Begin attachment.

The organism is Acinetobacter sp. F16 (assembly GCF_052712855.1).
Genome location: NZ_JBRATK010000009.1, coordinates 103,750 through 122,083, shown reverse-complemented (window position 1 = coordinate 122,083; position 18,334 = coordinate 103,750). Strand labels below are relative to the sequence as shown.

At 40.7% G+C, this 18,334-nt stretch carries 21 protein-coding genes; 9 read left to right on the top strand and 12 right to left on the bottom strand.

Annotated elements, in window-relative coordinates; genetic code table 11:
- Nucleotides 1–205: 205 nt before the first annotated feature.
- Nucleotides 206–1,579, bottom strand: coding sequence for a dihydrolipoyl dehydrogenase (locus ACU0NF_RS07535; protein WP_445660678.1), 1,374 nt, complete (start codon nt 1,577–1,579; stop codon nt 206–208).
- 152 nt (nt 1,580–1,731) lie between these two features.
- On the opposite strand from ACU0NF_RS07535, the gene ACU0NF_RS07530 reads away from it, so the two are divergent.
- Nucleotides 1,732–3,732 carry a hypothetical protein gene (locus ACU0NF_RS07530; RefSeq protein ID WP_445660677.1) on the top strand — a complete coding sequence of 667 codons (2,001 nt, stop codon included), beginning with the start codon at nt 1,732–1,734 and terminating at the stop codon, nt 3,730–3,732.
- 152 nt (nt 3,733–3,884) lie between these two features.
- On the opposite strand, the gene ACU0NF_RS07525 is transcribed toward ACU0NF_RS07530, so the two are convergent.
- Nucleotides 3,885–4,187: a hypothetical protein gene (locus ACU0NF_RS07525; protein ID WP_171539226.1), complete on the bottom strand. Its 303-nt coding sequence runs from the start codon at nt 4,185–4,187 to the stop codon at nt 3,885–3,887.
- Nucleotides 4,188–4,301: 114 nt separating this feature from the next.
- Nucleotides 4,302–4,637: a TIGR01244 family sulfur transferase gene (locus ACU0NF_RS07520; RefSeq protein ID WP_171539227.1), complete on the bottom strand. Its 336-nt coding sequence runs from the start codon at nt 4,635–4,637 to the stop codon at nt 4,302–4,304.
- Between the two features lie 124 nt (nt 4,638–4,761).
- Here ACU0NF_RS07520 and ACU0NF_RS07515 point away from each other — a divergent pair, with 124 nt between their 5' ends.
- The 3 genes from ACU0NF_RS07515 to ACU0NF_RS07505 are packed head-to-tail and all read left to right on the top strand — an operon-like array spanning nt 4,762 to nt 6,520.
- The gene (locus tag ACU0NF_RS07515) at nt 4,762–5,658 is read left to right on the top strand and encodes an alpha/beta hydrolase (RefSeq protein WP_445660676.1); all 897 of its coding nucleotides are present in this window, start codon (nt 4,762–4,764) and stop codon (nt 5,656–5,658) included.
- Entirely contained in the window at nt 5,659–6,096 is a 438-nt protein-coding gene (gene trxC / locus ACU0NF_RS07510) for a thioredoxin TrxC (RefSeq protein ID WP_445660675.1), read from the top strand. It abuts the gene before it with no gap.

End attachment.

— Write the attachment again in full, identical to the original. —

The organism is Acinetobacter sp. F16 (assembly GCF_052712855.1).
Genome location: NZ_JBRATK010000009.1, coordinates 103,750 through 122,083, shown reverse-complemented (window position 1 = coordinate 122,083; position 18,334 = coordinate 103,750). Strand labels below are relative to the sequence as shown.

At 40.7% G+C, this 18,334-nt stretch carries 21 protein-coding genes; 9 read left to right on the top strand and 12 right to left on the bottom strand.

Annotated elements, in window-relative coordinates; genetic code table 11:
- Nucleotides 1–205: 205 nt before the first annotated feature.
- Nucleotides 206–1,579, bottom strand: coding sequence for a dihydrolipoyl dehydrogenase (locus ACU0NF_RS07535; protein WP_445660678.1), 1,374 nt, complete (start codon nt 1,577–1,579; stop codon nt 206–208).
- 152 nt (nt 1,580–1,731) lie between these two features.
- On the opposite strand from ACU0NF_RS07535, the gene ACU0NF_RS07530 reads away from it, so the two are divergent.
- Nucleotides 1,732–3,732 carry a hypothetical protein gene (locus ACU0NF_RS07530; RefSeq protein ID WP_445660677.1) on the top strand — a complete coding sequence of 667 codons (2,001 nt, stop codon included), beginning with the start codon at nt 1,732–1,734 and terminating at the stop codon, nt 3,730–3,732.
- 152 nt (nt 3,733–3,884) lie between these two features.
- On the opposite strand, the gene ACU0NF_RS07525 is transcribed toward ACU0NF_RS07530, so the two are convergent.
- Nucleotides 3,885–4,187: a hypothetical protein gene (locus ACU0NF_RS07525; protein ID WP_171539226.1), complete on the bottom strand. Its 303-nt coding sequence runs from the start codon at nt 4,185–4,187 to the stop codon at nt 3,885–3,887.
- Nucleotides 4,188–4,301: 114 nt separating this feature from the next.
- Nucleotides 4,302–4,637: a TIGR01244 family sulfur transferase gene (locus ACU0NF_RS07520; RefSeq protein ID WP_171539227.1), complete on the bottom strand. Its 336-nt coding sequence runs from the start codon at nt 4,635–4,637 to the stop codon at nt 4,302–4,304.
- Between the two features lie 124 nt (nt 4,638–4,761).
- Here ACU0NF_RS07520 and ACU0NF_RS07515 point away from each other — a divergent pair, with 124 nt between their 5' ends.
- The 3 genes from ACU0NF_RS07515 to ACU0NF_RS07505 are packed head-to-tail and all read left to right on the top strand — an operon-like array spanning nt 4,762 to nt 6,520.
- The gene (locus tag ACU0NF_RS07515) at nt 4,762–5,658 is read left to right on the top strand and encodes an alpha/beta hydrolase (RefSeq protein WP_445660676.1); all 897 of its coding nucleotides are present in this window, start codon (nt 4,762–4,764) and stop codon (nt 5,656–5,658) included.
- Entirely contained in the window at nt 5,659–6,096 is a 438-nt protein-coding gene (gene trxC / locus ACU0NF_RS07510) for a thioredoxin TrxC (RefSeq protein ID WP_445660675.1), read from the top strand. It abuts the gene before it with no gap.